What does the CIA have to do with Cataloguing?

Wow – where does the time go? It is time I wrap up this little story on the naming of the blog.

But first, I digress. What does the CIA have to do with cataloguing? This is wild! Another little gem of useless information. Or is it?

Back during World War II, for those of you old enough or interested in history you will remember we had the Office of Strategic Service (OSS) which later became the CIA. The OSS was feverishly working to create the bomb first. All kinds of scientific research was being conducted and it needed to be organized with bibliographic control. And it needed to be mechanized to keep up with the pace and to allow for greater access. Then, when we started winning the war, we began collecting German intel which then needed to be organized quickly so that we could use the information we gathered. Enter one Frederick Kilgour. He headed the distribution of this information for the OSS.

What became of Mr. Kilgour? He later went on to create the catalog of all catalogs – OCLC or less commonly known as the Online Computer Library Center. Need to find a book anywhere in the world? OCLC is your answer. The user interface is called WorldCat. Heard of that one? No? Go check it out. It is a lot of fun. And it is free! Find the book in a local library or where to buy.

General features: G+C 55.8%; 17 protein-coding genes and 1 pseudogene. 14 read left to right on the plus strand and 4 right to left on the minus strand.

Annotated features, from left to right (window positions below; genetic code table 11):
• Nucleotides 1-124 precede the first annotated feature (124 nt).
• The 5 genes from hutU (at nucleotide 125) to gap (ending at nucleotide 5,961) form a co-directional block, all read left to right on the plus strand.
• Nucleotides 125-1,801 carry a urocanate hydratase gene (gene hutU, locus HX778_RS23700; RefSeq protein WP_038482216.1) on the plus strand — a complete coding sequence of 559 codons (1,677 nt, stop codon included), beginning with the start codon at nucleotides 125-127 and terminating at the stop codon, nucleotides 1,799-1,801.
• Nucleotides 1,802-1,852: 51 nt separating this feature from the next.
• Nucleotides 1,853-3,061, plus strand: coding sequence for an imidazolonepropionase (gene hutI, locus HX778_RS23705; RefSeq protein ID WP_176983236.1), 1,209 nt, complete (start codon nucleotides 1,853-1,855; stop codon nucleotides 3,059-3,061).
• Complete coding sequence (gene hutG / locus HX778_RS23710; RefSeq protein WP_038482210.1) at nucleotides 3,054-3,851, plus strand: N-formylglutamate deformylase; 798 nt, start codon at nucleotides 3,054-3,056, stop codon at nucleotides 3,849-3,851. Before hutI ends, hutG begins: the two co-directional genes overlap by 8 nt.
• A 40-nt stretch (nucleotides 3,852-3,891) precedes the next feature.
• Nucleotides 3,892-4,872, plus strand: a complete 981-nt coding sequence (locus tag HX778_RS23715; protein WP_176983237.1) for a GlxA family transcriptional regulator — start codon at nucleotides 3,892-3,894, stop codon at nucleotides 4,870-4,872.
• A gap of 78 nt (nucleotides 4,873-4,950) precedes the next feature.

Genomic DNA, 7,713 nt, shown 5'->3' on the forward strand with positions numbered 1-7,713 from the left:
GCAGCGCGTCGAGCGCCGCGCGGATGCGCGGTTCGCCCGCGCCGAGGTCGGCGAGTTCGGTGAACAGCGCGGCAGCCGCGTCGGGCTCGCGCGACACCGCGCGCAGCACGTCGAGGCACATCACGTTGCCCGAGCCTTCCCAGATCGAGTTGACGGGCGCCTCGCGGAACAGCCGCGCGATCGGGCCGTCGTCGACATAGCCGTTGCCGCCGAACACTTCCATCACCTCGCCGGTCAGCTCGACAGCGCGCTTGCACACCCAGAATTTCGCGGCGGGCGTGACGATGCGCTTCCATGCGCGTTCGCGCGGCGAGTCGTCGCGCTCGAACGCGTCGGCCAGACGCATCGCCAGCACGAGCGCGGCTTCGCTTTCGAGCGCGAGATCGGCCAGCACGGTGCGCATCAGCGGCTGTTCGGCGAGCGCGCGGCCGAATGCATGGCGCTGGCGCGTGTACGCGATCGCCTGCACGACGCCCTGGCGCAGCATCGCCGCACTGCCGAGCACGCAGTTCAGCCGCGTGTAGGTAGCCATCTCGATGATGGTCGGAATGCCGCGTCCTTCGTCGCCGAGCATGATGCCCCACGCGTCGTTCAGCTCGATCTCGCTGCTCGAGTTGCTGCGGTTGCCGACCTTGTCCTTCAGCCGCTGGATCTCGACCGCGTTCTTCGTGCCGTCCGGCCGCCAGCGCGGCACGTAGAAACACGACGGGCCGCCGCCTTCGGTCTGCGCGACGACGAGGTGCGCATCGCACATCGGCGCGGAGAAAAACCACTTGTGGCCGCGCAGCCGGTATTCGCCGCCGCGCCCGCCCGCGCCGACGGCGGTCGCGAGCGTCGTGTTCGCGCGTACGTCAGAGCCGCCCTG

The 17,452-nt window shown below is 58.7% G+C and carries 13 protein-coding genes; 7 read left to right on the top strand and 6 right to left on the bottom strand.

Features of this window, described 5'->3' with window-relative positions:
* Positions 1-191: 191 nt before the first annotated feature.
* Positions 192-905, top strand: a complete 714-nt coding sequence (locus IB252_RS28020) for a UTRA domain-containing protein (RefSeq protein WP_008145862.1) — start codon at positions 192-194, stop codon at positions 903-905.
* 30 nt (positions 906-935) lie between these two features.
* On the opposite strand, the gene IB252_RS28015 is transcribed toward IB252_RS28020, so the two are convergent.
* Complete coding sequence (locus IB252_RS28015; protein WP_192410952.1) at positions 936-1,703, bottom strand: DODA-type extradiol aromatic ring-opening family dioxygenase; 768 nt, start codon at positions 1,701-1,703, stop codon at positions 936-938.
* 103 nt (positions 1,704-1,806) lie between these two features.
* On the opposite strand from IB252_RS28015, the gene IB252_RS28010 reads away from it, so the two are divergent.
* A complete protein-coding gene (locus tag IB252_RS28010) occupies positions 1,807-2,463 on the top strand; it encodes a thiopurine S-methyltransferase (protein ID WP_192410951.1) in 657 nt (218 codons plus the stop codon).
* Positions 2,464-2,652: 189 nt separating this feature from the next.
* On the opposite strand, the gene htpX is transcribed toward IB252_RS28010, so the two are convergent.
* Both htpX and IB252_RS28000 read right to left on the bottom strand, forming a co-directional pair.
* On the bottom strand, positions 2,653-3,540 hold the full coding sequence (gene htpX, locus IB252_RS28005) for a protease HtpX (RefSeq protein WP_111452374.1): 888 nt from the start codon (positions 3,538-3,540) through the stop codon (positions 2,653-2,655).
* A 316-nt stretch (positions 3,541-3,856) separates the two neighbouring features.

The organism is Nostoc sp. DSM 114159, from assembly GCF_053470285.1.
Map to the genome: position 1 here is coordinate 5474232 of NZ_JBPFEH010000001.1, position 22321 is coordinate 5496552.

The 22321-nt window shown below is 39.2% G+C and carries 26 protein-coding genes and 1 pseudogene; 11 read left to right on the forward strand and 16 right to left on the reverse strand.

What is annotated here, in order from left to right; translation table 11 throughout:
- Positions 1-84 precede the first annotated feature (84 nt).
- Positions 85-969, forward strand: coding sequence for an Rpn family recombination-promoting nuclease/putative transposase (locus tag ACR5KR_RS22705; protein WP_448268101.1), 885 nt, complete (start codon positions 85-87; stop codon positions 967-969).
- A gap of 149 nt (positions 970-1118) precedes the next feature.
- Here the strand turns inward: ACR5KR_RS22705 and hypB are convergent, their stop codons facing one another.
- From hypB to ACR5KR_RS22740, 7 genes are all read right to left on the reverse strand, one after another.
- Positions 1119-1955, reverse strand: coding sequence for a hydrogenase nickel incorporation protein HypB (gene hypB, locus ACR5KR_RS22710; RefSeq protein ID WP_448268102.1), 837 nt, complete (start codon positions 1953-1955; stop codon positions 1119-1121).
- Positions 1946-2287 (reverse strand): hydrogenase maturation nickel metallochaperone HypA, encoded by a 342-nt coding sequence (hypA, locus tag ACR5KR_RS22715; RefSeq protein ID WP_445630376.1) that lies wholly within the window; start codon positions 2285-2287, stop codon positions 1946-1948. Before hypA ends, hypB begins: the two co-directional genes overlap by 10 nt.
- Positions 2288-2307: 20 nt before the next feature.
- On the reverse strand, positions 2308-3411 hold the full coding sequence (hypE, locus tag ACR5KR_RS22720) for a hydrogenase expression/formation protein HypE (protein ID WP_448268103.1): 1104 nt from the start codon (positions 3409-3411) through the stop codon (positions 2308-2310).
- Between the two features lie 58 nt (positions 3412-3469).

Okay – I’m going to make you wait on the 91rules reason. Not quite as interesting as the CIA. But what is?

I leave you with this thought:
Perhaps the organization of information – CIA and catalogs – are not all that dissimilar. Scary thought: national security and libraries.

Source of this priceless little gem? Taylor and Joudrey. (2009). The Organization of Information, 3rd ed. Westport, CT: Libraries Unlimited.


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